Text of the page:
Wednesday, July 25, 2012
Day 3 Moth Week: Harris's Three-spotted Moth
This cool moth was clinging to our stoop door the other night in the rain. It's one of the prettier, more detailed moths that I've seen just "hanging out." And it's amazingly common. But it took National Moth Week to motivate me enough to actually research it.
It also took me nearly an hour of perusing the awesome site BugGuide.net to ID it, but the fact that I was even able to ID it is pretty impressive. Must make a note to send a donation to BugGuide; they're fabulous.
Getting back to this intricately patterned moth... from various Googling activities, it seems the Harris's Three-spot (Harrisimemna trisignata) is a type of Dagger Moth, breeding in hardwood forests. Unfortunately, I didn't find a whole lot of info on this moth, but the reference to its "bird poop-like" larva of course lured me to Google that. Immediately prompting an "eeks!" when I saw it (you've been forewarned). Holy cow. How does that turn into this? Amazing.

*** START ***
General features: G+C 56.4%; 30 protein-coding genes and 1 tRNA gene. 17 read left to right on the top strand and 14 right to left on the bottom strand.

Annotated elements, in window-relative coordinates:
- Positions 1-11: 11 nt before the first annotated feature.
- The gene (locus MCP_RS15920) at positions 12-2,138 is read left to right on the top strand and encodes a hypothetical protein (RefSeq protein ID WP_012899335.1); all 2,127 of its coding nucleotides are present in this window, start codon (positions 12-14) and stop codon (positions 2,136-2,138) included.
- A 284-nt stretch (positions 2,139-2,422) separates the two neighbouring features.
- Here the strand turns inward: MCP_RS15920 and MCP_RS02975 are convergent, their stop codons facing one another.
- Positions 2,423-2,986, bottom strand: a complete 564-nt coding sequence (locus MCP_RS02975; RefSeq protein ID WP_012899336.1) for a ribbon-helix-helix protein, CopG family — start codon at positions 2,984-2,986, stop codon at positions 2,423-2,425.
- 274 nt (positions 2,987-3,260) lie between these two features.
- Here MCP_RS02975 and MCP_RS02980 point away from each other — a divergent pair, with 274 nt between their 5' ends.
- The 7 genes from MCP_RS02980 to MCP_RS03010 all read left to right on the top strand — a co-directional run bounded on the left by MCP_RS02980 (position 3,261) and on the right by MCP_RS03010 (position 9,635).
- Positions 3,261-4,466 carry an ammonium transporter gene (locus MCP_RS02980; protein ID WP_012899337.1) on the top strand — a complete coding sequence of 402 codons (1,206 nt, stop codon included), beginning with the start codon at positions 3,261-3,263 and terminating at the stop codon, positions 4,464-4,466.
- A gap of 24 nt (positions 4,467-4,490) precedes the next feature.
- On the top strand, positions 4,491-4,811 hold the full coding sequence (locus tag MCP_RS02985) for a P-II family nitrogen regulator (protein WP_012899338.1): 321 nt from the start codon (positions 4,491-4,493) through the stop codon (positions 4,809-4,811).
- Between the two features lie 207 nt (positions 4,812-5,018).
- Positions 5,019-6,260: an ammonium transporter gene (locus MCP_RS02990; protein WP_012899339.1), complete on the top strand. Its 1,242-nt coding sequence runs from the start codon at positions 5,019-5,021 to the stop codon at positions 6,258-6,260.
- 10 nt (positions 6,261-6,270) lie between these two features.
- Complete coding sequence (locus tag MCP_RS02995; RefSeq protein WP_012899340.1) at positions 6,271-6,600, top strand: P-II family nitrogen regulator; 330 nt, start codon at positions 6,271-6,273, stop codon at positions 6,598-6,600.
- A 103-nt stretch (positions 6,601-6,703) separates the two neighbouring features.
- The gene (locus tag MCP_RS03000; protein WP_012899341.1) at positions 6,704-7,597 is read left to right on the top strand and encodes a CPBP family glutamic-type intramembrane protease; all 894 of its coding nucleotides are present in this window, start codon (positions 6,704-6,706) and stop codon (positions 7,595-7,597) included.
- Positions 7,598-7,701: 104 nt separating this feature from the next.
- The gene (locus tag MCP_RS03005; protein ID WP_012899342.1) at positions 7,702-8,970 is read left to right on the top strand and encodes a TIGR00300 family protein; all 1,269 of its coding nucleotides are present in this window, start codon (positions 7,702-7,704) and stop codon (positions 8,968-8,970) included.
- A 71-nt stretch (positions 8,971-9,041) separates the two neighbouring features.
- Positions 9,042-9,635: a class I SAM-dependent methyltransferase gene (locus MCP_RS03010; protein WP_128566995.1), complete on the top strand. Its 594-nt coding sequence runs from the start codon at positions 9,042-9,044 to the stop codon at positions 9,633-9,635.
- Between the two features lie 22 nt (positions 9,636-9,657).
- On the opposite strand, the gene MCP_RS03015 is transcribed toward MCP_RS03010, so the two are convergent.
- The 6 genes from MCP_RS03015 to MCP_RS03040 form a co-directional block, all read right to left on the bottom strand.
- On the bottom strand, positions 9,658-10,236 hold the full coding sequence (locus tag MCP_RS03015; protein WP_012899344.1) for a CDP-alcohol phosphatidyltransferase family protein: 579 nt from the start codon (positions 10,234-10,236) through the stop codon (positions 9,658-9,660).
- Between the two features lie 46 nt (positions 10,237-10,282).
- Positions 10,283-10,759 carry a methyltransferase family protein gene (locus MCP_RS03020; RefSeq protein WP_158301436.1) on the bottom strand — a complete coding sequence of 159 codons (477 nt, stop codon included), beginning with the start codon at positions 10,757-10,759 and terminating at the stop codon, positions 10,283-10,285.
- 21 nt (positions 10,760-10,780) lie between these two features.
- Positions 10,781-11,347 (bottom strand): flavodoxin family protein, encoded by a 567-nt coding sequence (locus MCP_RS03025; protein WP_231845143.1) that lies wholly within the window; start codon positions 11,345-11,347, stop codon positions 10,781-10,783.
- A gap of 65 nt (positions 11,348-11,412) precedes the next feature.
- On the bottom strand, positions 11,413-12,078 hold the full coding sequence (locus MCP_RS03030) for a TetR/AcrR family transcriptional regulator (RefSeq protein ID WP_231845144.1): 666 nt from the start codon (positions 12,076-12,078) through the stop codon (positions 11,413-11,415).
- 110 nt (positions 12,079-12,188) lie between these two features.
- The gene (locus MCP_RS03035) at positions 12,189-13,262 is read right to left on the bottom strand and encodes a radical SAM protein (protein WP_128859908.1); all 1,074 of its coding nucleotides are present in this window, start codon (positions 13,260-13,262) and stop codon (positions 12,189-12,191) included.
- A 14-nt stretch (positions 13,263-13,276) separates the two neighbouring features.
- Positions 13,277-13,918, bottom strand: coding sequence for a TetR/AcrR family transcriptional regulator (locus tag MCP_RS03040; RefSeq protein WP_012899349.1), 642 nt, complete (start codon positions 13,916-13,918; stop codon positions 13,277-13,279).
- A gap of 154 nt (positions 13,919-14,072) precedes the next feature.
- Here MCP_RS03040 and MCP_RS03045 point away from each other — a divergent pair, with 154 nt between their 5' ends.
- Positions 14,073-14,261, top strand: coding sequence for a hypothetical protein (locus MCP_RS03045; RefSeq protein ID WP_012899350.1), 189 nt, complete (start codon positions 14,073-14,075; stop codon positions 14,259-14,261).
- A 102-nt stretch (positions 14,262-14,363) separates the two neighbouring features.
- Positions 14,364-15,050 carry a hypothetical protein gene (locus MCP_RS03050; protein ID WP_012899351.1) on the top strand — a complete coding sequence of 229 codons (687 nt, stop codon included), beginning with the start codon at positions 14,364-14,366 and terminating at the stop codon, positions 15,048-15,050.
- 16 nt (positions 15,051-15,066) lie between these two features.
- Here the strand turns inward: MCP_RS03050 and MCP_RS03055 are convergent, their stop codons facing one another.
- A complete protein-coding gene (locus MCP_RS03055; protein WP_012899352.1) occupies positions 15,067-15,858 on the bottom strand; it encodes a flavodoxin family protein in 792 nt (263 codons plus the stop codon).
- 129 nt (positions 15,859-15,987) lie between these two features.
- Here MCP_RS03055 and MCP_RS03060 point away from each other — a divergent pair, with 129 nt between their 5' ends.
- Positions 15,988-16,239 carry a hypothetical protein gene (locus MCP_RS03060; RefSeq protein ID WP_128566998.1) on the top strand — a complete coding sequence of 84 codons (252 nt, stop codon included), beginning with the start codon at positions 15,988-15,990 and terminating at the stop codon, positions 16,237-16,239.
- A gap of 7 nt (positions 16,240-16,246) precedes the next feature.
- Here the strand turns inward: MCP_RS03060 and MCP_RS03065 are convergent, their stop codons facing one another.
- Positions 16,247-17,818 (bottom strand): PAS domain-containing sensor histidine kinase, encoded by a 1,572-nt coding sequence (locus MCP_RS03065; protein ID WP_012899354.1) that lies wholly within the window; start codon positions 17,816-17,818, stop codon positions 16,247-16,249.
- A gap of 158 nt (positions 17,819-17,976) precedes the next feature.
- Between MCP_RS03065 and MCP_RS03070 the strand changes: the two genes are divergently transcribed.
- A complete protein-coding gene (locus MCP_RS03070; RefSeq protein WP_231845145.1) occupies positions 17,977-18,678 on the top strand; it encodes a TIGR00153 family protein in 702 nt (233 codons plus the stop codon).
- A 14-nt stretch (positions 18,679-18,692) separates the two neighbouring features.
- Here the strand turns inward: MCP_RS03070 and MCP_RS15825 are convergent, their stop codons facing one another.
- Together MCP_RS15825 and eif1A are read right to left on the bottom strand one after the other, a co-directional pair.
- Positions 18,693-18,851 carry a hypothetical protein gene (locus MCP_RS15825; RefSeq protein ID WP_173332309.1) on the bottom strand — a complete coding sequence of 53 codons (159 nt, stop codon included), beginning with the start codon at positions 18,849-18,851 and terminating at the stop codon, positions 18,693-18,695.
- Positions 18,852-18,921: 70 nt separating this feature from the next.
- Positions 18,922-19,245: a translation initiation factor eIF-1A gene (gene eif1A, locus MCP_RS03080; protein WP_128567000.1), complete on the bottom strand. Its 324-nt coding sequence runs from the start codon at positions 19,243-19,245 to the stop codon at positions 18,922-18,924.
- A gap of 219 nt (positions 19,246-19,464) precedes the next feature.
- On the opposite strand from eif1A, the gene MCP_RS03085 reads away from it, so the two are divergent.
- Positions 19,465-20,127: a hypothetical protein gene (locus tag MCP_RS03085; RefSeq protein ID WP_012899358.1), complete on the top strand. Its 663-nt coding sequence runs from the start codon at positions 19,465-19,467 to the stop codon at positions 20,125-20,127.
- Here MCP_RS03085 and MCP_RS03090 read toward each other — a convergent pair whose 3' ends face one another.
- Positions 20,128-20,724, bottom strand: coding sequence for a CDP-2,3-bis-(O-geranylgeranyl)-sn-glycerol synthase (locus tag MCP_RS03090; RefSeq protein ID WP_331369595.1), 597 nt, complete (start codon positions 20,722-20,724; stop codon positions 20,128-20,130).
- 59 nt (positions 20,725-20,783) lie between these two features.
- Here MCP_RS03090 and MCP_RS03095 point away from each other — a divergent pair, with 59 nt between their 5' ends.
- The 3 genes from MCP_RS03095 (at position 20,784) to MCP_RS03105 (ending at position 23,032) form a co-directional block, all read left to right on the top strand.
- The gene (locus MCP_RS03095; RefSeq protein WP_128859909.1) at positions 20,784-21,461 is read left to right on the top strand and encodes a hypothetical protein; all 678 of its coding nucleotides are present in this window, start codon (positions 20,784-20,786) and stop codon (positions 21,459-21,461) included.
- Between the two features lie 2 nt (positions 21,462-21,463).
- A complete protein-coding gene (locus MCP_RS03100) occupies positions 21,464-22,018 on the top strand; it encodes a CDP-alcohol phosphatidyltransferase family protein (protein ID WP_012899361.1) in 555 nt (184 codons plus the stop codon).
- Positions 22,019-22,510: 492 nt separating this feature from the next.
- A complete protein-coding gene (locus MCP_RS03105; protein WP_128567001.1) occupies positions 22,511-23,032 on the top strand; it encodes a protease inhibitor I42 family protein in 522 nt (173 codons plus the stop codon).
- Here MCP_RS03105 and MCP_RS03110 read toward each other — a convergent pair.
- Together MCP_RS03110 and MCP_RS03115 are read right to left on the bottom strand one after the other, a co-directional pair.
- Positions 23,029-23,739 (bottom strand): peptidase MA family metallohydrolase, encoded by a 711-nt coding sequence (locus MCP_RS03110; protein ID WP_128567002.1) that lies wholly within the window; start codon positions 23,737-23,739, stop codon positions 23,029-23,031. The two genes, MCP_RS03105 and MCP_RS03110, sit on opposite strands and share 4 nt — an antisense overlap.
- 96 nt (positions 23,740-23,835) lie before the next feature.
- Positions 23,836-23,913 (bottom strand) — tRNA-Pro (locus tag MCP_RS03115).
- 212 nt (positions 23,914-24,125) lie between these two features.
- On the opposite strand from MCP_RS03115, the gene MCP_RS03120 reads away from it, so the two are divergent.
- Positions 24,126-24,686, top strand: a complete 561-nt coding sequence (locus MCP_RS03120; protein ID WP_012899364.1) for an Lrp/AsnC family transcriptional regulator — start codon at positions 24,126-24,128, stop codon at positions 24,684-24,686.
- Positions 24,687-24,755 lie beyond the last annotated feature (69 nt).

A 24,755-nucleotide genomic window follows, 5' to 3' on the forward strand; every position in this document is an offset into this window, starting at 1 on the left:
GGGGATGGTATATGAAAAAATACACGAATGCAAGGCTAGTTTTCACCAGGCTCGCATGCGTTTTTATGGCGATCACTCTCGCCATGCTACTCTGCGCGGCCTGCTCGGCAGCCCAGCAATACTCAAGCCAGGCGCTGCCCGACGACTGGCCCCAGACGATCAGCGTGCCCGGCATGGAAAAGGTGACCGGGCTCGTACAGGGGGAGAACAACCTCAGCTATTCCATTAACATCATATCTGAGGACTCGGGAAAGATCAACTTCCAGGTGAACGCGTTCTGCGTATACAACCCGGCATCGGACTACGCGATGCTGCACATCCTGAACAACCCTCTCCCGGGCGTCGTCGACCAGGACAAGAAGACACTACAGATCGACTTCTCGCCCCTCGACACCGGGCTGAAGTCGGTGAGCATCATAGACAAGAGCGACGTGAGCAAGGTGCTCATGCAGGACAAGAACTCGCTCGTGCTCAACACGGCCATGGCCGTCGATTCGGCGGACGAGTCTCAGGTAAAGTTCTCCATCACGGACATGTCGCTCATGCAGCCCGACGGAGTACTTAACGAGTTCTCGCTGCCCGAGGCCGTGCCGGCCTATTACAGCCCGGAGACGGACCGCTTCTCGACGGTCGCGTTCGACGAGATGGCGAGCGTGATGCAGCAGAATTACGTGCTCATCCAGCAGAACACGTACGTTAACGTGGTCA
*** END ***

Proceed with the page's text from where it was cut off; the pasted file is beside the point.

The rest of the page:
I did learn that the bizarre pose of the Harrisimemna trisignata is its typical alarm posture. What critter wouldn't find that threatening and leave it alone? And, if you don't leave it alone? Apparently there is a gland that secretes nasty scents on its lower abdomen (hence the rearing).
Well, now I know more about the larva than the moth. Still, pretty cool to learn new things. Thanks National Moth Week! (follow the fun at #NMW2012 and #NationalMothWeek)
(And many thanks to the Entomological Society of Washington for publishing their proceedings. Much of the info on the larva was gleaned from their papers.)